It was another cold night but I think I'm getting used to it now. I decided after yesterday's exertion I needed a good McDonald's breakfast. That Sausage and Egg McMuffin really hit the spot and I was ready for another hike. I first did a quick trip around the Lake Minnewanka Loop which was good but hardly worth the time. I then headed up to Lake Moraine. Now you maybe be saying to yourself, "Lake Moraine, that sounds familiar." Well, open your wallet and take out a 20 dollar bill and look at the picture on it (no, not the one of the Queen, the other side). That's Lake Moraine. Those of you now looking at the backs of two tens can stop reading now. The peaks in the picture are part of the 10 Peaks range. I was hoping to hike up to Larch Valley and Sentinel Pass to get an even better look at "The Valley of The 10 Peaks" but I needed help. There is a bear warning for the area so you needed a group of 6 people in order to hike. I waited at the trailhead for 30 minutes before I got a couple from Vermont (willfully unemployed like myself) and a family of 4 from Philadelphia (I'm pretty sure there are no Canadians in Banff). The couple were strong hikers who liked my fast pace but the family kept us waiting. Soon another group overtook us so we mixed and matched the best hikers to form two similarly skilled groups. It turned out that the guys we hiked up with wanted to climb Eiffel Peak so once we caught up to another group of 6 we bid them adieu. Once we got above the treeline the three of us pressed onward up to Sentinel Pass. It's a tough hike. In 5.8km you climb 725 metres and most of it in two very steep spots. The view from the pass is worht it though. You can sit at the shoulder of Mount Temple and look back at the 10 Peaks or forward at Paradise Valley and some more mountains of which names I forget. This hike was even better than the day before. We waited at the top for about 40 minutes and in that time quite a few hikers had gathered there of which I was the only Canadian. There were quite a few Americans, a couple of girls from New Zealand and two people from Switzerland. Nine of us left together and the trip down was significantly easier. After dinner and a shower I'm pretty much toast again but I've soldieron to deliver you this report.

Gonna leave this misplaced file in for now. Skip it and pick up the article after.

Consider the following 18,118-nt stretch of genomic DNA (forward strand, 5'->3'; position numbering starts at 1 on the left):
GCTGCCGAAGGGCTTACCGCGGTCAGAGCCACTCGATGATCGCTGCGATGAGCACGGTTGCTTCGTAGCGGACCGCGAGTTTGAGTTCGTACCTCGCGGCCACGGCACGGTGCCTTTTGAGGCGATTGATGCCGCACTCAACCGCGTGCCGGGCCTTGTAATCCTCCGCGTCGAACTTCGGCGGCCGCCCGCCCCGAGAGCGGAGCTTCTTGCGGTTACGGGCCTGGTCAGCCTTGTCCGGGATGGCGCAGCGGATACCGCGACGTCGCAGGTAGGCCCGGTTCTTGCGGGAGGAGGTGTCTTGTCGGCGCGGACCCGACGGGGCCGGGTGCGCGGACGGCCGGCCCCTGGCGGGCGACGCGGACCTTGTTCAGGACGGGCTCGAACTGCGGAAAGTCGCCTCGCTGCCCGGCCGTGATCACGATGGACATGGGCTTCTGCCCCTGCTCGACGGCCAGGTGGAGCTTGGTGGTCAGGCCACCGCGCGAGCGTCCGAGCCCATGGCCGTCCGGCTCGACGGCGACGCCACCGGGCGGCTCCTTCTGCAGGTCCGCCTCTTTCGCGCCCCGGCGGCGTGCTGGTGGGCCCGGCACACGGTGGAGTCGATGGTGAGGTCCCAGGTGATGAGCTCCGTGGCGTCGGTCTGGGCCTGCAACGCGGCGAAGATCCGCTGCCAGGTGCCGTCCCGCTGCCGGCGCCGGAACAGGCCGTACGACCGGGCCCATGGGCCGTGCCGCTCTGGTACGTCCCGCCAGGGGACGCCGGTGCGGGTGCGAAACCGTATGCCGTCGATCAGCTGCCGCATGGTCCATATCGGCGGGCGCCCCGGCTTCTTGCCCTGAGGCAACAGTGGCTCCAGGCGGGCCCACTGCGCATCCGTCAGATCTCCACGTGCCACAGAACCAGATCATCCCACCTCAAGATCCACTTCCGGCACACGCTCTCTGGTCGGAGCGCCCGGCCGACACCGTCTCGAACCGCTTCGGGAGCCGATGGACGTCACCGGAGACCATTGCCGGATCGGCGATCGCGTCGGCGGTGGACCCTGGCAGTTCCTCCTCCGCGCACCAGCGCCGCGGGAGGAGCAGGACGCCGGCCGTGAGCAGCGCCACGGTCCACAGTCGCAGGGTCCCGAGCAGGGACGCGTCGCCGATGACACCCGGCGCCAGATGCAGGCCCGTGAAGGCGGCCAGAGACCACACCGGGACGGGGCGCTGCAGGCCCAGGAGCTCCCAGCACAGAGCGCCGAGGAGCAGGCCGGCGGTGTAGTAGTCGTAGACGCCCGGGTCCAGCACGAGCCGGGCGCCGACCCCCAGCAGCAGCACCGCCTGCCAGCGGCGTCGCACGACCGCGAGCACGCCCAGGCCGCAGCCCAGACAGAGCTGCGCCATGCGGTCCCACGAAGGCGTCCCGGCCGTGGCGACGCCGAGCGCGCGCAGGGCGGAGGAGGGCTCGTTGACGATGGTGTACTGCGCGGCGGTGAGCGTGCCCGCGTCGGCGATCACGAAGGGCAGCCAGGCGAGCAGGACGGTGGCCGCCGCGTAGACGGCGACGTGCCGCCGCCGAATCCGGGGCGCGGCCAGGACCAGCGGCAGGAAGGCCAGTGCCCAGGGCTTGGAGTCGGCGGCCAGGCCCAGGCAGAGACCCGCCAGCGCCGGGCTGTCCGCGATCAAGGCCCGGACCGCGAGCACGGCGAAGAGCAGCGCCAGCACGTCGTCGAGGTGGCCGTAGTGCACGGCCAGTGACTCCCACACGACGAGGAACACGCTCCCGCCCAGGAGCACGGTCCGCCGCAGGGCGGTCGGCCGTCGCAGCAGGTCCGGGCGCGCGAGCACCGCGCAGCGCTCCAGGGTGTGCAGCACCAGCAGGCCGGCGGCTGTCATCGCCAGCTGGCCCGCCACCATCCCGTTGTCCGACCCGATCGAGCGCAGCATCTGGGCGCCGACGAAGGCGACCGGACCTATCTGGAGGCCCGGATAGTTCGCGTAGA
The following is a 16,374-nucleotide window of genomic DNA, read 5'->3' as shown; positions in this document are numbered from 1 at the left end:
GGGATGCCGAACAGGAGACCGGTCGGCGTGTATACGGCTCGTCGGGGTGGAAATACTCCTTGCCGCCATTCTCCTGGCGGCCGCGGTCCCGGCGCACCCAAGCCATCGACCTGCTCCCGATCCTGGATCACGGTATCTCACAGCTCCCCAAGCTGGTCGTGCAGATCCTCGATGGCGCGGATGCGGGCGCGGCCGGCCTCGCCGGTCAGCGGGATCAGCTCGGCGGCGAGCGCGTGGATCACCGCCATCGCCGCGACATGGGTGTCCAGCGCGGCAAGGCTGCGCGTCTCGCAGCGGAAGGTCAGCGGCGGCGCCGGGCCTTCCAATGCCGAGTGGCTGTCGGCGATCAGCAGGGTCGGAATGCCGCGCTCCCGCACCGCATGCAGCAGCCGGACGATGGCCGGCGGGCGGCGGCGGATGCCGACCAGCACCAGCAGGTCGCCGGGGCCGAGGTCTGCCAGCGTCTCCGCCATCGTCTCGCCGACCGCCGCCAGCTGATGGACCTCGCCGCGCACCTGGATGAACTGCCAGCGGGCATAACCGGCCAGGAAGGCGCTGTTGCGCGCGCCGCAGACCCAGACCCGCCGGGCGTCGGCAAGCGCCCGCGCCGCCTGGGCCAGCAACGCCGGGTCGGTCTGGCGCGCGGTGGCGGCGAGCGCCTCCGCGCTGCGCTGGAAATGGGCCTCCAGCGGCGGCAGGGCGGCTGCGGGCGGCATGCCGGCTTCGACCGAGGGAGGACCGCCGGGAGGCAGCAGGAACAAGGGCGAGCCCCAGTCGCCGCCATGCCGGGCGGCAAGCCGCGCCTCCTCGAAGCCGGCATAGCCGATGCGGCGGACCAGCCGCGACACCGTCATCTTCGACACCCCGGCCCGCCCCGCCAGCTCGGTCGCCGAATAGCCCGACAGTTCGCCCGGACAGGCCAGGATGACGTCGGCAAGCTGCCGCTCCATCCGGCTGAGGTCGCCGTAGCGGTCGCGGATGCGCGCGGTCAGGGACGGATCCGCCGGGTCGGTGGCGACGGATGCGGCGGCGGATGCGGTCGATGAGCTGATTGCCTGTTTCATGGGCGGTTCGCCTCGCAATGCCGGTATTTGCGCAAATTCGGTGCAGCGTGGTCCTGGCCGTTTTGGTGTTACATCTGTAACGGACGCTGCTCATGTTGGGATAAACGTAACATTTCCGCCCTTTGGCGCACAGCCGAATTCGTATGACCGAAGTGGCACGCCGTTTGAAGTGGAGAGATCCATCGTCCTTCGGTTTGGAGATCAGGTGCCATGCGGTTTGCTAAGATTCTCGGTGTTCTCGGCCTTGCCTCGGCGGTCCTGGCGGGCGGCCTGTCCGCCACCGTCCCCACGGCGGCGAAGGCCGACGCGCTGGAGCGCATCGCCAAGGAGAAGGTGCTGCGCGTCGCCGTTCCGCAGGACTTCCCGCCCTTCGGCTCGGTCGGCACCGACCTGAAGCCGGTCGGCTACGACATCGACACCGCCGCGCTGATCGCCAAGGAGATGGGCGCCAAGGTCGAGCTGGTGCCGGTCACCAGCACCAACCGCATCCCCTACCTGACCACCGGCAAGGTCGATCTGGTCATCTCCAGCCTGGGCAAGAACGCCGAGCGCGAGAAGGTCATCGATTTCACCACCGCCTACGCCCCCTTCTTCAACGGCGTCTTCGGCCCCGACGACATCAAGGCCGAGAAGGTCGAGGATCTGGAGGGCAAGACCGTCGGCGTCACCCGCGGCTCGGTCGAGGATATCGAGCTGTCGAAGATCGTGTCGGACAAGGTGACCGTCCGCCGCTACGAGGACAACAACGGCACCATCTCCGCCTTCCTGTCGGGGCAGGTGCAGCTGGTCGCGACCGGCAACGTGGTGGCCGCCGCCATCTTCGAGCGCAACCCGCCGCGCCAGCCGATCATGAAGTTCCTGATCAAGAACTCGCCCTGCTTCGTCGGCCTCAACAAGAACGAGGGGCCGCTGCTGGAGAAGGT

The past few days I've found a couple of things that have really amused me, not quite as much as the French words coq and coque but I've been laughing to myself all the same. Th first one is the word 'butte.' I know you're supposed to pronounse the u as long but I can't help myself. I've been through Twin Butt, Big Butt, and Eagle Butt so far and I hoping to find Big Purple Butt in honour of George Bell. The second thing is a store here in Banff called "The Fudgery." I'm not even sure why I laugh at it but it never fails to elicit a chuckle out of it.

Tomorrow I'll be heading up to the top of Sunshine Ski Resort to see the view before I head up the Icefields Parkway again on my way to Rocky Mountain House and then Edmonton.